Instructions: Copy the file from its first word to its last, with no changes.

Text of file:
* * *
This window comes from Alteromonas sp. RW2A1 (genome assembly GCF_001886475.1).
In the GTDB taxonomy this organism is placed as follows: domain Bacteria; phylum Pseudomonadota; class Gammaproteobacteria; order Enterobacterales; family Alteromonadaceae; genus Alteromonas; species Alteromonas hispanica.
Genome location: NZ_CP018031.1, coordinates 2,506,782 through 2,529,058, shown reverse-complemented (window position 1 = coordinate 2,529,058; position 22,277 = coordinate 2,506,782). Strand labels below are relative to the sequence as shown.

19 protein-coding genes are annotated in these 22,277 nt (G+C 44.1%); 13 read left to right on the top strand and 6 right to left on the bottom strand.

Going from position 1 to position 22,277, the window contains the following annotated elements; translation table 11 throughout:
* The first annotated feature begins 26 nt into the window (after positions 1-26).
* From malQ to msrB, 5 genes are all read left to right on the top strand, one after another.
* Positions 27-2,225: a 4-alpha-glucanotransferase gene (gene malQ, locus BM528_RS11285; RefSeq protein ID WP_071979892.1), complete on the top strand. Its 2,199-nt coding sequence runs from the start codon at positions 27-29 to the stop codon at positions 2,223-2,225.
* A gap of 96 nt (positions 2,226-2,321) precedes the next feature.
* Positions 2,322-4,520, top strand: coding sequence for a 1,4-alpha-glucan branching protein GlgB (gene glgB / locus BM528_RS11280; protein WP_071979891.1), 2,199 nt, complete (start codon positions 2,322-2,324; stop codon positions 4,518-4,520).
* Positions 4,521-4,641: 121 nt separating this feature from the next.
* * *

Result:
This window comes from Alteromonas sp. RW2A1 (genome assembly GCF_001886475.1).
In the GTDB taxonomy this organism is placed as follows: domain Bacteria; phylum Pseudomonadota; class Gammaproteobacteria; order Enterobacterales; family Alteromonadaceae; genus Alteromonas; species Alteromonas hispanica.
Genome location: NZ_CP018031.1, coordinates 2,506,782 through 2,529,058, shown reverse-complemented (window position 1 = coordinate 2,529,058; position 22,277 = coordinate 2,506,782). Strand labels below are relative to the sequence as shown.

19 protein-coding genes are annotated in these 22,277 nt (G+C 44.1%); 13 read left to right on the top strand and 6 right to left on the bottom strand.

Going from position 1 to position 22,277, the window contains the following annotated elements; translation table 11 throughout:
* The first annotated feature begins 26 nt into the window (after positions 1-26).
* From malQ to msrB, 5 genes are all read left to right on the top strand, one after another.
* Positions 27-2,225: a 4-alpha-glucanotransferase gene (gene malQ, locus BM528_RS11285; RefSeq protein ID WP_071979892.1), complete on the top strand. Its 2,199-nt coding sequence runs from the start codon at positions 27-29 to the stop codon at positions 2,223-2,225.
* A gap of 96 nt (positions 2,226-2,321) precedes the next feature.
* Positions 2,322-4,520, top strand: coding sequence for a 1,4-alpha-glucan branching protein GlgB (gene glgB / locus BM528_RS11280; protein WP_071979891.1), 2,199 nt, complete (start codon positions 2,322-2,324; stop codon positions 4,518-4,520).
* Positions 4,521-4,641: 121 nt separating this feature from the next.